Negative Parenting Test
Based on the work of Dr. John Philip Louis and his colleagues, the Negative Parenting Test examines whether you are struggling with common damaging patterns as a consequence of the way your parents treated you.
To take the Negative Parenting Test, indicate your answer to each of the following statements below.
Question 1 of 30
When I was young, my parents...
Put a lot of pressure on me to meet all of my responsibilities.
The IDRlabs Negative Parenting Test (IDR-YPT) was developed by IDRlabs. The IDR-YPT is based on the work of Dr. John Philip Louis, Ph.D., Alex M. Wood, Ph.D., and George Lockwood, Ph.D., who authored the tool. The IDR-YPT is not associated with any specific researchers in the field of personality psychology, counseling psychology, or any affiliated research institutions.
The test delivers feedback such as the following:
Competitiveness: Parents who are very competitive and seek status often pressure their children to achieve, and they see situations as competition, even if there is no explicit winner or loser. They do not celebrate their children’s improvements unless the children make the parents look good by being “special” or getting “first place.” Since such parents are often comparing their children to others, they easily get frustrated when their children do not outperform the majority, and they may unconsciously withhold love from the child because of their own need to be seen as special. Children of competitive parents may develop low self-worth, struggle with depression, become disengaged with their own feelings, feel guilty about not being good enough, or identify with the parents’ demands and attempt to present a grandiose façade.
Rejection: Parents who degrade and reject their children often exhibit criticisms, insults, and dismissive behavior toward them. They often humiliate their children, threaten to banish them from the parental relation or the house, and say aloud that they wish their children had never been born. Since a child’s self-worth gets eroded by constant rejection, children of such parents are often plagued by self-doubt, despondency, fear, passivity, aimlessness, and similar concerns.
Deprivation: Parents who deprive their children of emotional affection create adults who, in turn, will also become emotionally inhibited. Such people are often unable to seek out or ask for closeness in their own lives, have angry outbursts when their needs are not met, exhibit low stress tolerance, and tend toward unstable relationships in adulthood. Adults who were emotionally deprived by their parents are often unaware that they are even having problems with affection and closeness, and their partners often feel that they do not know “the real person” underneath the distant façade. Emotionally deprived individuals will, furthermore, often prefer to talk about what is being done or thought rather than what is being felt. Because of the hurt that they are carrying inside and their diminished capacity for emotional intimacy, children who grow up with emotionally distant parents tend to have failed relationships as adults – alternating between coldness and neediness, suffering from poor attachments to others, and having low self-esteem.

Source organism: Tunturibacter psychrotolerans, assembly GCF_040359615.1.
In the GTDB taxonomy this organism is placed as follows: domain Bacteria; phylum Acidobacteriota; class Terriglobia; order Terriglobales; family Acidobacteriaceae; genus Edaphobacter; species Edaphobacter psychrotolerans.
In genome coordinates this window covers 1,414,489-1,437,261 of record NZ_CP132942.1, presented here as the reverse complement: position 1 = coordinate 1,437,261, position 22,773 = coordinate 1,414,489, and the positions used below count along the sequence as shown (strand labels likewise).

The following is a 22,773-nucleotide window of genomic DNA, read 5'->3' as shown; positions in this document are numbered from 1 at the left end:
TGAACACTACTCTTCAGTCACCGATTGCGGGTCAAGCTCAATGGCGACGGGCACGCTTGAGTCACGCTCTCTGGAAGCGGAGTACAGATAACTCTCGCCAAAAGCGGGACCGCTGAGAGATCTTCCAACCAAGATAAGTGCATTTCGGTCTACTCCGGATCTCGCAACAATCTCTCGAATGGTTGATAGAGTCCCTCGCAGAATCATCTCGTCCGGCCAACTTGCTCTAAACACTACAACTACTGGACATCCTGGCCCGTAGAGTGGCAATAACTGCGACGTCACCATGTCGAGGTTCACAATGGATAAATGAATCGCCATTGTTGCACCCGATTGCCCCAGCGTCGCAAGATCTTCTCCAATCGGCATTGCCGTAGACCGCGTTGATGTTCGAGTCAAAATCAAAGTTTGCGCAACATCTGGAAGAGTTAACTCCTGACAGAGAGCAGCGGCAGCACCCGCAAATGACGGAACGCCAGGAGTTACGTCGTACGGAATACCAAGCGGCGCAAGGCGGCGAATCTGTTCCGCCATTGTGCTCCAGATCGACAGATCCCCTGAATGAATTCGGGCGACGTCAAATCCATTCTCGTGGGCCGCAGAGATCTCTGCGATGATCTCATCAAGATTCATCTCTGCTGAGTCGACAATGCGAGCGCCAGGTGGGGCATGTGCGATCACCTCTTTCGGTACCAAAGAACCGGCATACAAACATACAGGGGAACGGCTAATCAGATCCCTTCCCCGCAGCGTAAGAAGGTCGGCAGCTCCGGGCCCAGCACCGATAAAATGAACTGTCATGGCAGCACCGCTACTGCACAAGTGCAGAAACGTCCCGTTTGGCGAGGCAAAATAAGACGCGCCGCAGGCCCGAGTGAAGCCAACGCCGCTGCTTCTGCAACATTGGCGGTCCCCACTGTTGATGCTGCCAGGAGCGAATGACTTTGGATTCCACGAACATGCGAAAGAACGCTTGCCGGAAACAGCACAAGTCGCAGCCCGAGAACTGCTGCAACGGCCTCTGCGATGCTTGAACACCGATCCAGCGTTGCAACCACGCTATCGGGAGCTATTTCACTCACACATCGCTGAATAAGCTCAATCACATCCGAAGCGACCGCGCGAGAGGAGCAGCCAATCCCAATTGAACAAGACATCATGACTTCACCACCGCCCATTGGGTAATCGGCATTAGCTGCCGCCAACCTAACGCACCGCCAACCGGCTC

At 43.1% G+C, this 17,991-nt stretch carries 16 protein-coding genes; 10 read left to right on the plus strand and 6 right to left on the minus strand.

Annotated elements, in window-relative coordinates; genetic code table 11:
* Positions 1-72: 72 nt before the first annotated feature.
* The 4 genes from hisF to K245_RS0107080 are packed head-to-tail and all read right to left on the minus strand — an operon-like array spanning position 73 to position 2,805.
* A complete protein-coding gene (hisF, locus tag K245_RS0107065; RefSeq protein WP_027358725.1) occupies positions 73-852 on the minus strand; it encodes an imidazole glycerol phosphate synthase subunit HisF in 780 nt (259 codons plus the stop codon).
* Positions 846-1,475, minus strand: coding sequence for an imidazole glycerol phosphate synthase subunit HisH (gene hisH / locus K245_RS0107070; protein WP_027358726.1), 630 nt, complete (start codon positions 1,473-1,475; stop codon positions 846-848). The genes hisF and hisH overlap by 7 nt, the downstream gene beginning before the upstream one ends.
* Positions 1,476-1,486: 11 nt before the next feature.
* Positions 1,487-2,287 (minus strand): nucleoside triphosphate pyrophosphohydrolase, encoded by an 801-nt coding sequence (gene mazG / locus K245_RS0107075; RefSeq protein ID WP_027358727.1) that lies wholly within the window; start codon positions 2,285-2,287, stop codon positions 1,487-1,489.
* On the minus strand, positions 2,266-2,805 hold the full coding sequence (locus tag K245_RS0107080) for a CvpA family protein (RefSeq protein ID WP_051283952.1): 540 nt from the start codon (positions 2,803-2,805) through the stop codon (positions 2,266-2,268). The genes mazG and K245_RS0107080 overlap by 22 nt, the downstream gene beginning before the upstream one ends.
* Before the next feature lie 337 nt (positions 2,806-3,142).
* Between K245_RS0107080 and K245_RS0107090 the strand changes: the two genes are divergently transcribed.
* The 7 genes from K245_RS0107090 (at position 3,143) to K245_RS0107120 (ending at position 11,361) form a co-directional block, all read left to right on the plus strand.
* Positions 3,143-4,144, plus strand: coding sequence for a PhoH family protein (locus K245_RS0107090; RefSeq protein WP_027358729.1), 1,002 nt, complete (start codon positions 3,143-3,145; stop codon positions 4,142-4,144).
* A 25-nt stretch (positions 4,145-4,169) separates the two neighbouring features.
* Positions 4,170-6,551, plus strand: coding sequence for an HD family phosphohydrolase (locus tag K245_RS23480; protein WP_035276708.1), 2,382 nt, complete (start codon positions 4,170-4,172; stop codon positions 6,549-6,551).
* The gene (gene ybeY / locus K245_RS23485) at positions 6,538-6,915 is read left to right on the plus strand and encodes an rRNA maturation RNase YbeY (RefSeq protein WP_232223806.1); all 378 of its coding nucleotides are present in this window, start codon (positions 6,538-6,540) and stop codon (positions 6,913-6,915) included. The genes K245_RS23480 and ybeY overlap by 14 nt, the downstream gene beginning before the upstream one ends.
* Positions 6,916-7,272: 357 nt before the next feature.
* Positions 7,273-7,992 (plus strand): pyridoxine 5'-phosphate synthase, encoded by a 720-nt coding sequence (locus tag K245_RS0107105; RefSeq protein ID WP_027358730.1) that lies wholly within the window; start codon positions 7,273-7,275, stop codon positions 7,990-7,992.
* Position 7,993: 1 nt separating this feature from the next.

The IDRlabs Parenting Test was informed by the Parenting Inventory’s criteria for how you were treated by your parents when you were young, as published in Louis, J.P., Wood, A.M., & Lockwood, G. (2018). Psychometric validation of the Parenting Inventory - Revised (YPI-R2): Replication and Extension of a commonly used parenting scale in Schema Therapy (ST) research and practice, PLoS One, 13, 11: e0205605. Louis, John & Ortiz, Vida & Barlas, Joanna & Lee, Joyce & Lockwood, George & Chong, Wayne & Louis, Karen & Sim, Patricia. (2021). The Good Enough Parenting early intervention schema therapy based program: Participant experience. PLOS ONE. 16. e0243508. 10.1371/journal.pone.0243508.
The work of Dr. Louis and his colleagues has also informed some of the diagnostic criteria in the form of the widely used psychological instrument, the Parenting Inventory, for clinical use especially by qualified mental health professionals. The present test is intended for educational purposes only. IDRlabs and the present IDRlabs Parenting Test are independent of the above researchers, organizations, or their affiliated institutions.
The IDRlabs Parenting Test is based on a famous and well-regarded inventory for the assessment of the clinical concept of parenting. However, free online tests and quizzes such as this one are solely first takes and cannot provide accurate assessments of your potential condition. Hence, the test is intended to be used for educational purposes only. A definitive psychometric assessment can be made only by a qualified mental health professional.
As the publishers of this free online parenting test, which allows you to screen yourself for the characteristics and manifestations of your parenting; we have striven to make the test as reliable and valid as possible by subjecting it to statistical controls and validation. However, free online quizzes such as the present parenting test do not provide professional assessments or recommendations of any kind; the test is provided entirely “as-is.” For more information about any of our online tests and quizzes, please consult our Terms of Service.